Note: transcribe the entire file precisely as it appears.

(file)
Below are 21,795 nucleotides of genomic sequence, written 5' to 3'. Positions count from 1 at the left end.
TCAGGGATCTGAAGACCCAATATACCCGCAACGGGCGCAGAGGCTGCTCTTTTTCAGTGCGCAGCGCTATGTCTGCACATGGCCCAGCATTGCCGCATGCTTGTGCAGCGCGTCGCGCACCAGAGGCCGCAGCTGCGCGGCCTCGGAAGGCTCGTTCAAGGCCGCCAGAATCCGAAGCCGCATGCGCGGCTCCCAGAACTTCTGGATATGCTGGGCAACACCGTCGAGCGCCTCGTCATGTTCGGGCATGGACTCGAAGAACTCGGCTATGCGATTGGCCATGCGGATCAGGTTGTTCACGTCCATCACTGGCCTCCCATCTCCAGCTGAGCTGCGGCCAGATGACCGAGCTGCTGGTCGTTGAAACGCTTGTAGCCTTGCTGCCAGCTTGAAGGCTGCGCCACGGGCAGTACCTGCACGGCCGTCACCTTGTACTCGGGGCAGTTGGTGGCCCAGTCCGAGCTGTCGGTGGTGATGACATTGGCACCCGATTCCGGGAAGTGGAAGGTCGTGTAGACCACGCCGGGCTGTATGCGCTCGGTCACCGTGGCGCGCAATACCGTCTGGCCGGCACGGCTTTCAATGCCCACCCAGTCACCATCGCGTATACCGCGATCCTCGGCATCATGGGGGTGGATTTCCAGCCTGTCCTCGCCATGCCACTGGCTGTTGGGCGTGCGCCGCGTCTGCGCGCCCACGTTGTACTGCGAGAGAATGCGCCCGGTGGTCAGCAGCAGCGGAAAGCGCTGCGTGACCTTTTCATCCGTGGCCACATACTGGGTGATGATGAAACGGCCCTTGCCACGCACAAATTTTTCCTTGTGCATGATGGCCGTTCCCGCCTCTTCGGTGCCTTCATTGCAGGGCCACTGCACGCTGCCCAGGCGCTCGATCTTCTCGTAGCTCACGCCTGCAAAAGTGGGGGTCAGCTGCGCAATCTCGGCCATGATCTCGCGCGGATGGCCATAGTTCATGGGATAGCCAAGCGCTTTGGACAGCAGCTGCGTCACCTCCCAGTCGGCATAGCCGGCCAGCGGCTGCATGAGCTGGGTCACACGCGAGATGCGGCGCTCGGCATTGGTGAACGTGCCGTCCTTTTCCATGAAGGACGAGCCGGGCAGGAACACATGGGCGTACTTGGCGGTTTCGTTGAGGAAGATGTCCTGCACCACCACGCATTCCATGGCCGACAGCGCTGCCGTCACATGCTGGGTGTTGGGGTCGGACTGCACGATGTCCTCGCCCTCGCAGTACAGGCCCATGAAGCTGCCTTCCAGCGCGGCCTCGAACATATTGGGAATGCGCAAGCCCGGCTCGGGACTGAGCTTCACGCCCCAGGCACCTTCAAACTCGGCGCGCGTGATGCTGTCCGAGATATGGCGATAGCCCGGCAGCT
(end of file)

Below are 21,795 nucleotides of genomic sequence, written 5' to 3'. Positions count from 1 at the left end.
TCAGGGATCTGAAGACCCAATATACCCGCAACGGGCGCAGAGGCTGCTCTTTTTCAGTGCGCAGCGCTATGTCTGCACATGGCCCAGCATTGCCGCATGCTTGTGCAGCGCGTCGCGCACCAGAGGCCGCAGCTGCGCGGCCTCGGAAGGCTCGTTCAAGGCCGCCAGAATCCGAAGCCGCATGCGCGGCTCCCAGAACTTCTGGATATGCTGGGCAACACCGTCGAGCGCCTCGTCATGTTCGGGCATGGACTCGAAGAACTCGGCTATGCGATTGGCCATGCGGATCAGGTTGTTCACGTCCATCACTGGCCTCCCATCTCCAGCTGAGCTGCGGCCAGATGACCGAGCTGCTGGTCGTTGAAACGCTTGTAGCCTTGCTGCCAGCTTGAAGGCTGCGCCACGGGCAGTACCTGCACGGCCGTCACCTTGTACTCGGGGCAGTTGGTGGCCCAGTCCGAGCTGTCGGTGGTGATGACATTGGCACCCGATTCCGGGAAGTGGAAGGTCGTGTAGACCACGCCGGGCTGTATGCGCTCGGTCACCGTGGCGCGCAATACCGTCTGGCCGGCACGGCTTTCAATGCCCACCCAGTCACCATCGCGTATACCGCGATCCTCGGCATCATGGGGGTGGATTTCCAGCCTGTCCTCGCCATGCCACTGGCTGTTGGGCGTGCGCCGCGTCTGCGCGCCCACGTTGTACTGCGAGAGAATGCGCCCGGTGGTCAGCAGCAGCGGAAAGCGCTGCGTGACCTTTTCATCCGTGGCCACATACTGGGTGATGATGAAACGGCCCTTGCCACGCACAAATTTTTCCTTGTGCATGATGGCCGTTCCCGCCTCTTCGGTGCCTTCATTGCAGGGCCACTGCACGCTGCCCAGGCGCTCGATCTTCTCGTAGCTCACGCCTGCAAAAGTGGGGGTCAGCTGCGCAATCTCGGCCATGATCTCGCGCGGATGGCCATAGTTCATGGGATAGCCAAGCGCTTTGGACAGCAGCTGCGTCACCTCCCAGTCGGCATAGCCGGCCAGCGGCTGCATGAGCTGGGTCACACGCGAGATGCGGCGCTCGGCATTGGTGAACGTGCCGTCCTTTTCCATGAAGGACGAGCCGGGCAGGAACACATGGGCGTACTTGGCGGTTTCGTTGAGGAAGATGTCCTGCACCACCACGCATTCCATGGCCGACAGCGCTGCCGTCACATGCTGGGTGTTGGGGTCGGACTGCACGATGTCCTCGCCCTCGCAGTACAGGCCCATGAAGCTGCCTTCCAGCGCGGCCTCGAACATATTGGGAATGCGCAAGCCCGGCTCGGGACTGAGCTTCACGCCCCAGGCACCTTCAAACTCGGCGCGCGTGATGCTGTCCGAGATATGGCGATAGCCCGGCAGCT